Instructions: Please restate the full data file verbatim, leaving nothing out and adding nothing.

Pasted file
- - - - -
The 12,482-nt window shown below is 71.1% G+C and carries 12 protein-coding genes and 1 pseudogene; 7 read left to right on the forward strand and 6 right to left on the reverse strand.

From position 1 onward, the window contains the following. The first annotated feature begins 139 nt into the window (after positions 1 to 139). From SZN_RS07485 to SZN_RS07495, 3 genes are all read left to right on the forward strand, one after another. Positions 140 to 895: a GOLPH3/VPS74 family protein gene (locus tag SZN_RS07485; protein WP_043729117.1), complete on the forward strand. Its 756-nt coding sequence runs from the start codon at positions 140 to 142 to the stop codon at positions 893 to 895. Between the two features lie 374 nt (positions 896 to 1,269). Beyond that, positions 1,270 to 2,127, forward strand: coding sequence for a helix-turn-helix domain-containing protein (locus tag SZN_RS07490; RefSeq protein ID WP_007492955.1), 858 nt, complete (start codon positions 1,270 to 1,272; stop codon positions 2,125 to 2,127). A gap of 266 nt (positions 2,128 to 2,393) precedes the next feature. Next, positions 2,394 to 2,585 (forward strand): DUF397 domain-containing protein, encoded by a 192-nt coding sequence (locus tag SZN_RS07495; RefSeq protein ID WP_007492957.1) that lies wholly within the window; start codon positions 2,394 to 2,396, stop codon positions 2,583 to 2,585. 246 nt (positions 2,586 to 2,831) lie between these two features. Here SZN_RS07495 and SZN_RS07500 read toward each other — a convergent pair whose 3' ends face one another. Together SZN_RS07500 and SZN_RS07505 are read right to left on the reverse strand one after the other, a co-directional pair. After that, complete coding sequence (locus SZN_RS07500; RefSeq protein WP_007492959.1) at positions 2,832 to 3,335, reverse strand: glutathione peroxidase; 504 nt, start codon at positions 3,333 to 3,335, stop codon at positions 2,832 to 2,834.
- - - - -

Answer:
The 12,482-nt window shown below is 71.1% G+C and carries 12 protein-coding genes and 1 pseudogene; 7 read left to right on the forward strand and 6 right to left on the reverse strand.

From position 1 onward, the window contains the following. The first annotated feature begins 139 nt into the window (after positions 1 to 139). From SZN_RS07485 to SZN_RS07495, 3 genes are all read left to right on the forward strand, one after another. Positions 140 to 895: a GOLPH3/VPS74 family protein gene (locus tag SZN_RS07485; protein WP_043729117.1), complete on the forward strand. Its 756-nt coding sequence runs from the start codon at positions 140 to 142 to the stop codon at positions 893 to 895. Between the two features lie 374 nt (positions 896 to 1,269). Beyond that, positions 1,270 to 2,127, forward strand: coding sequence for a helix-turn-helix domain-containing protein (locus tag SZN_RS07490; RefSeq protein ID WP_007492955.1), 858 nt, complete (start codon positions 1,270 to 1,272; stop codon positions 2,125 to 2,127). A gap of 266 nt (positions 2,128 to 2,393) precedes the next feature. Next, positions 2,394 to 2,585 (forward strand): DUF397 domain-containing protein, encoded by a 192-nt coding sequence (locus tag SZN_RS07495; RefSeq protein ID WP_007492957.1) that lies wholly within the window; start codon positions 2,394 to 2,396, stop codon positions 2,583 to 2,585. 246 nt (positions 2,586 to 2,831) lie between these two features. Here SZN_RS07495 and SZN_RS07500 read toward each other — a convergent pair whose 3' ends face one another. Together SZN_RS07500 and SZN_RS07505 are read right to left on the reverse strand one after the other, a co-directional pair. After that, complete coding sequence (locus SZN_RS07500; RefSeq protein WP_007492959.1) at positions 2,832 to 3,335, reverse strand: glutathione peroxidase; 504 nt, start codon at positions 3,333 to 3,335, stop codon at positions 2,832 to 2,834.